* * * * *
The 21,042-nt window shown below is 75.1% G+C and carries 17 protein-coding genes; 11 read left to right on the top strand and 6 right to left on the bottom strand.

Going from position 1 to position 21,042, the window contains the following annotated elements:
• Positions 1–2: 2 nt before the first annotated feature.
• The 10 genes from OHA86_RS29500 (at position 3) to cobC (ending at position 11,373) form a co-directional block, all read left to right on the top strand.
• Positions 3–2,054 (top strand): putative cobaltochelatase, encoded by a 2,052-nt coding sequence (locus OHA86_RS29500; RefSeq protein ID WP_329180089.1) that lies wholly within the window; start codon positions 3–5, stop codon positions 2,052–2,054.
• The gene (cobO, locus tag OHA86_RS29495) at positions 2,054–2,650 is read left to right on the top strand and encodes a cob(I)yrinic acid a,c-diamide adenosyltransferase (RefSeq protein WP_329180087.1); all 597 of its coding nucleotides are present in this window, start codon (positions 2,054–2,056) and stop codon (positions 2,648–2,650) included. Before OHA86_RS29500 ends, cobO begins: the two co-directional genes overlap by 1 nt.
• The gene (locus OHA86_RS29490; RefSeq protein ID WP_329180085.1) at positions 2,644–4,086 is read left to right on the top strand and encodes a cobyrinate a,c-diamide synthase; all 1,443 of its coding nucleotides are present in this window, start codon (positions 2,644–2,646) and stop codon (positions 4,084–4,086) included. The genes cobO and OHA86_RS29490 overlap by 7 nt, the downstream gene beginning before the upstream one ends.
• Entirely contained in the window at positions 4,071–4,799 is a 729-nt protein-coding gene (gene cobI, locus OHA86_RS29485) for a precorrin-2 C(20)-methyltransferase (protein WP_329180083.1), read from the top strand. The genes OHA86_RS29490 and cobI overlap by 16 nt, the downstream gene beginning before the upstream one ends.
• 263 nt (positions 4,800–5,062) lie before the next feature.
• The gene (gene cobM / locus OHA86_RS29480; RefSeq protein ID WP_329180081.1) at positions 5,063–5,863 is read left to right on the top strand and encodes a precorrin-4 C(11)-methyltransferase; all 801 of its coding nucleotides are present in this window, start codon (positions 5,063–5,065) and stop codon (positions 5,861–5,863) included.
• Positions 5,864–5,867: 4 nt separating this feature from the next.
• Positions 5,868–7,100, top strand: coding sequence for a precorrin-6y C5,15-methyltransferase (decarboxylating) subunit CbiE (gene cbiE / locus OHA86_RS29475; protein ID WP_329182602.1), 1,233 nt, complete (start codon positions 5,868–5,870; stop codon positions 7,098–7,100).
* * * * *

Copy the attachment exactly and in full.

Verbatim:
The 21,042-nt window shown below is 75.1% G+C and carries 17 protein-coding genes; 11 read left to right on the top strand and 6 right to left on the bottom strand.

Going from position 1 to position 21,042, the window contains the following annotated elements:
• Positions 1–2: 2 nt before the first annotated feature.
• The 10 genes from OHA86_RS29500 (at position 3) to cobC (ending at position 11,373) form a co-directional block, all read left to right on the top strand.
• Positions 3–2,054 (top strand): putative cobaltochelatase, encoded by a 2,052-nt coding sequence (locus OHA86_RS29500; RefSeq protein ID WP_329180089.1) that lies wholly within the window; start codon positions 3–5, stop codon positions 2,052–2,054.
• The gene (cobO, locus tag OHA86_RS29495) at positions 2,054–2,650 is read left to right on the top strand and encodes a cob(I)yrinic acid a,c-diamide adenosyltransferase (RefSeq protein WP_329180087.1); all 597 of its coding nucleotides are present in this window, start codon (positions 2,054–2,056) and stop codon (positions 2,648–2,650) included. Before OHA86_RS29500 ends, cobO begins: the two co-directional genes overlap by 1 nt.
• The gene (locus OHA86_RS29490; RefSeq protein ID WP_329180085.1) at positions 2,644–4,086 is read left to right on the top strand and encodes a cobyrinate a,c-diamide synthase; all 1,443 of its coding nucleotides are present in this window, start codon (positions 2,644–2,646) and stop codon (positions 4,084–4,086) included. The genes cobO and OHA86_RS29490 overlap by 7 nt, the downstream gene beginning before the upstream one ends.
• Entirely contained in the window at positions 4,071–4,799 is a 729-nt protein-coding gene (gene cobI, locus OHA86_RS29485) for a precorrin-2 C(20)-methyltransferase (protein WP_329180083.1), read from the top strand. The genes OHA86_RS29490 and cobI overlap by 16 nt, the downstream gene beginning before the upstream one ends.
• 263 nt (positions 4,800–5,062) lie before the next feature.
• The gene (gene cobM / locus OHA86_RS29480; RefSeq protein ID WP_329180081.1) at positions 5,063–5,863 is read left to right on the top strand and encodes a precorrin-4 C(11)-methyltransferase; all 801 of its coding nucleotides are present in this window, start codon (positions 5,063–5,065) and stop codon (positions 5,861–5,863) included.
• Positions 5,864–5,867: 4 nt separating this feature from the next.
• Positions 5,868–7,100, top strand: coding sequence for a precorrin-6y C5,15-methyltransferase (decarboxylating) subunit CbiE (gene cbiE / locus OHA86_RS29475; protein ID WP_329182602.1), 1,233 nt, complete (start codon positions 5,868–5,870; stop codon positions 7,098–7,100).